Jun 04 2012
Oregon had its best vintage ever in 2008. Pinot Noir generally got excellent press and scores from each wine snob, enthusiast, viewer, connoisseur, and critic. But a new challenge lies ahead: Can these up and comers make additional styles of wine?
The answer is, of course, yes. They already do, most of which is not distributed to the east coast due to the shortage of demand. This is especially true seeing as there are only about five varietals that aren’t Pinot Noir, Chardonnay, or Pinot Gris available in Massachusetts from these states. The limited amounts of each are potentially too obscure and rare to produce demand.
Oregon’s future is a mystery to most, even to those in the wine business. We know that there are other styles/varietals being produced by Oregon wine makers, we’re just uncertain how they will fit into the market. Washington still hasn’t had its big break, and it appears like California has something new and thrilling that demands the limelight every year.
As an example, the “Rhone Ranger” trend from Paso Robles had the press in a tizzy once Wine Spectator released its Top 100 list and Saxum was ranked #1. A couple of other producers made similar wines and were given similar attention, while leaving Washington and Oregon to fend for themselves, comparatively unheralded. When will the other major wine producing states get some recognition?
It appears that the powers that be now and then mention Oregon reds or Washington Cabs, but never go in depth and highlight the potency of these wines. I have found lots of wines from these states with favorable reviews from all of the major wine reviewers, but I haven’t noticed consumers flocking in awaiting their arrival. I have not begun to be asked if reds other than Pinot Noir from Oregon even exist. It seems that, though the quality is there, the interest isn’t, and it’s going to be awhile before it is.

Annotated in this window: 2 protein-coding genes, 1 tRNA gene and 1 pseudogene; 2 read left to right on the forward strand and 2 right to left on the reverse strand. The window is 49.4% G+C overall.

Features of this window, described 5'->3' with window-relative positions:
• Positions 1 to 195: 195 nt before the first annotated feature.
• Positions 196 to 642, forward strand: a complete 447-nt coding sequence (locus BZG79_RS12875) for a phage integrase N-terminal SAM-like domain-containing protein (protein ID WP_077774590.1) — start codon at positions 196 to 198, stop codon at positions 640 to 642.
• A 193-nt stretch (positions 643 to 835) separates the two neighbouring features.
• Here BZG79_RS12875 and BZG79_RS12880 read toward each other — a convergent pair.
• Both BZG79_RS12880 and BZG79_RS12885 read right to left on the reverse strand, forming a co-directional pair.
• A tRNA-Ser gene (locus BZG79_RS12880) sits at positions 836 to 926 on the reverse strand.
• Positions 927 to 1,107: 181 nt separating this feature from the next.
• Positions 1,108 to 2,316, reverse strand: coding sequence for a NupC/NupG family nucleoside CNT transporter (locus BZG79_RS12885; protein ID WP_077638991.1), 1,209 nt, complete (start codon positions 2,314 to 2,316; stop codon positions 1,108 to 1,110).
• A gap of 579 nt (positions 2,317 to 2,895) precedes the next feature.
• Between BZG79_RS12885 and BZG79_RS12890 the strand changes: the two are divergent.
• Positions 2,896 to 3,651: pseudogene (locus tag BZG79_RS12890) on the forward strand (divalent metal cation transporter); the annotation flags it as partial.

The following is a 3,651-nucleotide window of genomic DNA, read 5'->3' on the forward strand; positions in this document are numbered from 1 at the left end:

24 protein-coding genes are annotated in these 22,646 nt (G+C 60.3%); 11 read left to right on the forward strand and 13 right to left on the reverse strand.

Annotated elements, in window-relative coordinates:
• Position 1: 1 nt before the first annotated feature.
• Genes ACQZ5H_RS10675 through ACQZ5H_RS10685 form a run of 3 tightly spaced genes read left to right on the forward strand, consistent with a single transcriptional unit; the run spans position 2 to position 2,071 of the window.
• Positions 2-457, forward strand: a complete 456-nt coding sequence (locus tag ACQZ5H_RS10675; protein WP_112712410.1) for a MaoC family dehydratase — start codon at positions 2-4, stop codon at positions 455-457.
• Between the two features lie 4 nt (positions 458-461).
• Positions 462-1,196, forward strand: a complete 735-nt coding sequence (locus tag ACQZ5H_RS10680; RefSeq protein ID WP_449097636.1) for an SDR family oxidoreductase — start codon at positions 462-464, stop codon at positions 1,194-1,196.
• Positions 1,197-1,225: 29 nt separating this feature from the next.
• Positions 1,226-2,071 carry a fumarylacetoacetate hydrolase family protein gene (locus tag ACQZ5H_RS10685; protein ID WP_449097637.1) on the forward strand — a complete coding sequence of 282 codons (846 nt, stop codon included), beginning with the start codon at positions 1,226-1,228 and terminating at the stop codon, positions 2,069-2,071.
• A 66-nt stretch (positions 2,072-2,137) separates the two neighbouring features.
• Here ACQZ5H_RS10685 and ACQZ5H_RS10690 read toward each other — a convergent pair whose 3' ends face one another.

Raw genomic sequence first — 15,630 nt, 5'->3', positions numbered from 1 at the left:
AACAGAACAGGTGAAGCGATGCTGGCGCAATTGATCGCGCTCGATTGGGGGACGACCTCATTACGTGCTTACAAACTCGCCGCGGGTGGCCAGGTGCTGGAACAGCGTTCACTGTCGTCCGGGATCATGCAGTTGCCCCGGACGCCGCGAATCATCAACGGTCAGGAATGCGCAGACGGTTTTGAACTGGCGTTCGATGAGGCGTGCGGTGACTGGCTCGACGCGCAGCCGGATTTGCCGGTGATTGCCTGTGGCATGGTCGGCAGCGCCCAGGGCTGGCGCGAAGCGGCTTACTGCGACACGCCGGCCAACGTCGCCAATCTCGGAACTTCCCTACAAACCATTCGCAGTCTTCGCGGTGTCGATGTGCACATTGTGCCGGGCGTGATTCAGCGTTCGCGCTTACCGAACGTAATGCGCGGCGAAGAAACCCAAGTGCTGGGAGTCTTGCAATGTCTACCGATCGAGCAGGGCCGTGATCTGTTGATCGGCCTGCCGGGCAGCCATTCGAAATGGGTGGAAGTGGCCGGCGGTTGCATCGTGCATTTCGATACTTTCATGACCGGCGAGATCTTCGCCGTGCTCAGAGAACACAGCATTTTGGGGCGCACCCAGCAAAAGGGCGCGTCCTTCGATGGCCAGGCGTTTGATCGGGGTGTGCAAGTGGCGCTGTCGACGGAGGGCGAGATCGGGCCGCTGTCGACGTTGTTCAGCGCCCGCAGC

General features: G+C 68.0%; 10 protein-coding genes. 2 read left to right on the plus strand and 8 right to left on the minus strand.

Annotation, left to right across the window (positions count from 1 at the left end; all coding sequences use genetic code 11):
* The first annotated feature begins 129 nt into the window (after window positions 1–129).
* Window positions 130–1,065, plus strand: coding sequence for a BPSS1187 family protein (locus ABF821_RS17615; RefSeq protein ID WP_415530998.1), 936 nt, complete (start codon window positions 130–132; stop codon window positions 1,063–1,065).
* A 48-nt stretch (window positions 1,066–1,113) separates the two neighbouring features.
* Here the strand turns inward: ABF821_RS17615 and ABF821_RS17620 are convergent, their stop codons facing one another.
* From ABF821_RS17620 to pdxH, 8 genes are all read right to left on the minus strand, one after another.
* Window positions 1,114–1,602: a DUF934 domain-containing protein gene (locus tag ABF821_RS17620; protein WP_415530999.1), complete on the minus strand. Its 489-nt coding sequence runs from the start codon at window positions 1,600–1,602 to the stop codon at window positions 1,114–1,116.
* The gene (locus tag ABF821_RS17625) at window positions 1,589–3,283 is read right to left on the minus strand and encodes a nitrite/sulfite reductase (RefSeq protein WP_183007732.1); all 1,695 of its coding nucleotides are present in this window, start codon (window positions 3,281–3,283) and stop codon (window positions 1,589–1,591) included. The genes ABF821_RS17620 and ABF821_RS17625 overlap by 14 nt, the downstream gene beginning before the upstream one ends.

The wine industry in the States is maturing, and it seems to be happening all at once. Maybe that’s why consumers frequently look to hip wines rather than experimenting more enthusiastically. New opportunities are always presenting themselves, and they are sometimes a better bet than what everybody else is talking about.
To conclude, take little steps and work out what style of wine best suits you. Then try similar types from other locations, and keep right on going. Who knows? Maybe you’ll like a Cab from Rogue Valley over California, or maybe even a Cab from Red Mountain over Napa.
Nicolay Castro is a wine manager at Colonial Spirits of Acton. Classes at BU sparked his interest in wine and earned him his expert status . Nic is a great person to ask about the right wine to bring to a party or give as a present .Colonial Spirits’ latest venture is Colonial Spirits Delivers, which provides liquor store delivery to Eastern Massachusetts. We even provide champagne delivery for that important occasion!